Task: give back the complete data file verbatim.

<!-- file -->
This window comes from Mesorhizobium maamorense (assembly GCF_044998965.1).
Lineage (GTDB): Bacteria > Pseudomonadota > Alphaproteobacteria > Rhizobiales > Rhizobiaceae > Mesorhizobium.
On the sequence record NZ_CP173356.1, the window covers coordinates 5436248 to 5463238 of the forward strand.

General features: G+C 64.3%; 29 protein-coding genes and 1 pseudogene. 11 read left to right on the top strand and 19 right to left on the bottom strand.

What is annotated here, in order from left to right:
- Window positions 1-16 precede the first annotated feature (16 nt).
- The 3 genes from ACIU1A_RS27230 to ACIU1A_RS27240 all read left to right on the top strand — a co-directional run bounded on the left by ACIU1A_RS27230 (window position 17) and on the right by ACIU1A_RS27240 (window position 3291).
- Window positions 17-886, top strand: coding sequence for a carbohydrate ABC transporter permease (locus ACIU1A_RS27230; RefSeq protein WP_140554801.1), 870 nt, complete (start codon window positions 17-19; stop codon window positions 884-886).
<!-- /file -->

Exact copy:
This window comes from Mesorhizobium maamorense (assembly GCF_044998965.1).
Lineage (GTDB): Bacteria > Pseudomonadota > Alphaproteobacteria > Rhizobiales > Rhizobiaceae > Mesorhizobium.
On the sequence record NZ_CP173356.1, the window covers coordinates 5436248 to 5463238 of the forward strand.

General features: G+C 64.3%; 29 protein-coding genes and 1 pseudogene. 11 read left to right on the top strand and 19 right to left on the bottom strand.

What is annotated here, in order from left to right:
- Window positions 1-16 precede the first annotated feature (16 nt).
- The 3 genes from ACIU1A_RS27230 to ACIU1A_RS27240 all read left to right on the top strand — a co-directional run bounded on the left by ACIU1A_RS27230 (window position 17) and on the right by ACIU1A_RS27240 (window position 3291).
- Window positions 17-886, top strand: coding sequence for a carbohydrate ABC transporter permease (locus ACIU1A_RS27230; RefSeq protein WP_140554801.1), 870 nt, complete (start codon window positions 17-19; stop codon window positions 884-886).